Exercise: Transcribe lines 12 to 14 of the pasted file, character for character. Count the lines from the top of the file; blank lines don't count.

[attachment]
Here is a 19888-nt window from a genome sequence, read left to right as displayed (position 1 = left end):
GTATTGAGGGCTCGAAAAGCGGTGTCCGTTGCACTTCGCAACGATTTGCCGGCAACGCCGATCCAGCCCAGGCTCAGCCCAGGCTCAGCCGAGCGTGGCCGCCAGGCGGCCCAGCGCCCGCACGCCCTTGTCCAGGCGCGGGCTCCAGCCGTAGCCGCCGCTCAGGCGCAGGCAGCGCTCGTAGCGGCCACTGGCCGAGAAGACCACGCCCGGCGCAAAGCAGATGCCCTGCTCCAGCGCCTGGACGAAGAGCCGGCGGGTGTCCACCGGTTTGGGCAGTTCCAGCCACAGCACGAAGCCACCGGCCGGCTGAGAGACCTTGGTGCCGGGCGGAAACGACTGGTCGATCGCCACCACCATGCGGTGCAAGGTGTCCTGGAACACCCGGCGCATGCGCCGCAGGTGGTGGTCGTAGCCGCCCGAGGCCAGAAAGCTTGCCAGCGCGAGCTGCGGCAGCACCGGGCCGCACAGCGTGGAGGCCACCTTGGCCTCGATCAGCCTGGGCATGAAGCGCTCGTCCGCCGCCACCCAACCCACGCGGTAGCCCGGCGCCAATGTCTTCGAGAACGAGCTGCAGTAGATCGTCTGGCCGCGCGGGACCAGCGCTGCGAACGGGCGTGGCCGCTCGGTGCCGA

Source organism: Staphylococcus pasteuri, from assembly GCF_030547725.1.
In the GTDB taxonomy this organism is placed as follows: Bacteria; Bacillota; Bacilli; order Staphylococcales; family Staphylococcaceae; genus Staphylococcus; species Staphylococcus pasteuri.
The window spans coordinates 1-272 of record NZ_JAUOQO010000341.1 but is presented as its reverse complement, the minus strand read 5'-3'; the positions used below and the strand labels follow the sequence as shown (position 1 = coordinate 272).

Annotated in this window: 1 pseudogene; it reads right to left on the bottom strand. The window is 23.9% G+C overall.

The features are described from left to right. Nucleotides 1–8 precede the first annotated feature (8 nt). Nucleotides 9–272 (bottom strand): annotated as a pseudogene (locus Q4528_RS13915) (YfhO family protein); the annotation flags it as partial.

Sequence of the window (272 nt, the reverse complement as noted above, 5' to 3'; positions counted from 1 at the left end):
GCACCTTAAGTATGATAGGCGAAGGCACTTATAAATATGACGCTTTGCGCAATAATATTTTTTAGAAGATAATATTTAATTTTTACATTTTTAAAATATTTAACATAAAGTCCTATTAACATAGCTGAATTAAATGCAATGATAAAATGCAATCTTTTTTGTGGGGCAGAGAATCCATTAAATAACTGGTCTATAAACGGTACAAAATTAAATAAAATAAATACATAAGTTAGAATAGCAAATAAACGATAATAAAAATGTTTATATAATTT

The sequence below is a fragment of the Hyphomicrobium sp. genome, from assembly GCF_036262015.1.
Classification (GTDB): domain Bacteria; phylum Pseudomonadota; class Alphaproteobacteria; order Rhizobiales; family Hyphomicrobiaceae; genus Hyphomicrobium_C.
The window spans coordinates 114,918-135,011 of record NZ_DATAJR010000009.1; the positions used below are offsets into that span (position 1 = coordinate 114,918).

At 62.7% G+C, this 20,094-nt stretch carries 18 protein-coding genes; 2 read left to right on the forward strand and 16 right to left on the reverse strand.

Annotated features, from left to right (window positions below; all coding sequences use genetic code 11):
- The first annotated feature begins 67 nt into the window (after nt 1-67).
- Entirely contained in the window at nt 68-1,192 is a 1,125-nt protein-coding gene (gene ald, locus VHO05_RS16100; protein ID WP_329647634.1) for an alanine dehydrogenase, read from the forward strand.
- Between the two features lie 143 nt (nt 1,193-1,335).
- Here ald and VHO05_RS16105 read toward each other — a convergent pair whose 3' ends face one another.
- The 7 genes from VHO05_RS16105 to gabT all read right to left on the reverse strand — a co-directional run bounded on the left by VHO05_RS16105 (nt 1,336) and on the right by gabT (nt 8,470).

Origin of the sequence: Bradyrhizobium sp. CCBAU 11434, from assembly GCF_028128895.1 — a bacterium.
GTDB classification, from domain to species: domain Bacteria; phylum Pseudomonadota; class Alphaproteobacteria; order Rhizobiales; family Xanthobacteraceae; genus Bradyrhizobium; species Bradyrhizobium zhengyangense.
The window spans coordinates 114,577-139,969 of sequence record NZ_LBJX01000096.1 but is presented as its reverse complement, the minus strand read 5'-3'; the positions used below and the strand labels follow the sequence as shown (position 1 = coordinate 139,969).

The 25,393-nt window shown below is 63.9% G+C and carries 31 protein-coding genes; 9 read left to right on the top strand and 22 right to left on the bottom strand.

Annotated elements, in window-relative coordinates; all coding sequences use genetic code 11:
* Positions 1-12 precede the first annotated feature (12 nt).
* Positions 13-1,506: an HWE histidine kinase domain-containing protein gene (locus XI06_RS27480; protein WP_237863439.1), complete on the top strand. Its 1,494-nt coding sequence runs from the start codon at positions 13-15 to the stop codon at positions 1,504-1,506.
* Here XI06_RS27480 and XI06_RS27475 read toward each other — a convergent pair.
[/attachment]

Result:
The window spans coordinates 114,918-135,011 of record NZ_DATAJR010000009.1; the positions used below are offsets into that span (position 1 = coordinate 114,918).

At 62.7% G+C, this 20,094-nt stretch carries 18 protein-coding genes; 2 read left to right on the forward strand and 16 right to left on the reverse strand.

Annotated features, from left to right (window positions below; all coding sequences use genetic code 11):